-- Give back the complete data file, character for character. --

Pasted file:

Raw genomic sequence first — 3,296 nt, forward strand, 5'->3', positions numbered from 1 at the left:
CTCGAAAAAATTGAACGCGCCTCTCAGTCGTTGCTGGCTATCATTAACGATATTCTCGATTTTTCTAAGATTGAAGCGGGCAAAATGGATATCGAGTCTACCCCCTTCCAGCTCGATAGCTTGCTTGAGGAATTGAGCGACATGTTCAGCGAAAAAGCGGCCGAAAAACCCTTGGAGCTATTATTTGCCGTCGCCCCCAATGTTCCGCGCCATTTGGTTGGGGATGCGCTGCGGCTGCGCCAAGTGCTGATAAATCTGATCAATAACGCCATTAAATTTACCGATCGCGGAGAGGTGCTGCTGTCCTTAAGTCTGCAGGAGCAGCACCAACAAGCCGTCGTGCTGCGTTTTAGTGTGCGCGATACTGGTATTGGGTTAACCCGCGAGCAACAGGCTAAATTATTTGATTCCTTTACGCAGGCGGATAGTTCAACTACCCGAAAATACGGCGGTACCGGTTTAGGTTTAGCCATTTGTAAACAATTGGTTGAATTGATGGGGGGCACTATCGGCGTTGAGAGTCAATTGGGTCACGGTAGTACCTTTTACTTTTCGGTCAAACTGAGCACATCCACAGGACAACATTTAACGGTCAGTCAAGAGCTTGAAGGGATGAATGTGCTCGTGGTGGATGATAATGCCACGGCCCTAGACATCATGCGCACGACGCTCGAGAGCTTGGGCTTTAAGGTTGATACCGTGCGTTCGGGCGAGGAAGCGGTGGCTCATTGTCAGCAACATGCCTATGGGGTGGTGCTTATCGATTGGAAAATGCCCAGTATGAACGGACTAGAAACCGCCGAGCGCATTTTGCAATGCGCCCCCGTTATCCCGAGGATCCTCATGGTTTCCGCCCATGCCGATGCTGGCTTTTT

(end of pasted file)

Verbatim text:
Raw genomic sequence first — 3,296 nt, forward strand, 5'->3', positions numbered from 1 at the left:
CTCGAAAAAATTGAACGCGCCTCTCAGTCGTTGCTGGCTATCATTAACGATATTCTCGATTTTTCTAAGATTGAAGCGGGCAAAATGGATATCGAGTCTACCCCCTTCCAGCTCGATAGCTTGCTTGAGGAATTGAGCGACATGTTCAGCGAAAAAGCGGCCGAAAAACCCTTGGAGCTATTATTTGCCGTCGCCCCCAATGTTCCGCGCCATTTGGTTGGGGATGCGCTGCGGCTGCGCCAAGTGCTGATAAATCTGATCAATAACGCCATTAAATTTACCGATCGCGGAGAGGTGCTGCTGTCCTTAAGTCTGCAGGAGCAGCACCAACAAGCCGTCGTGCTGCGTTTTAGTGTGCGCGATACTGGTATTGGGTTAACCCGCGAGCAACAGGCTAAATTATTTGATTCCTTTACGCAGGCGGATAGTTCAACTACCCGAAAATACGGCGGTACCGGTTTAGGTTTAGCCATTTGTAAACAATTGGTTGAATTGATGGGGGGCACTATCGGCGTTGAGAGTCAATTGGGTCACGGTAGTACCTTTTACTTTTCGGTCAAACTGAGCACATCCACAGGACAACATTTAACGGTCAGTCAAGAGCTTGAAGGGATGAATGTGCTCGTGGTGGATGATAATGCCACGGCCCTAGACATCATGCGCACGACGCTCGAGAGCTTGGGCTTTAAGGTTGATACCGTGCGTTCGGGCGAGGAAGCGGTGGCTCATTGTCAGCAACATGCCTATGGGGTGGTGCTTATCGATTGGAAAATGCCCAGTATGAACGGACTAGAAACCGCCGAGCGCATTTTGCAATGCGCCCCCGTTATCCCGAGGATCCTCATGGTTTCCGCCCATGCCGATGCTGGCTTTTT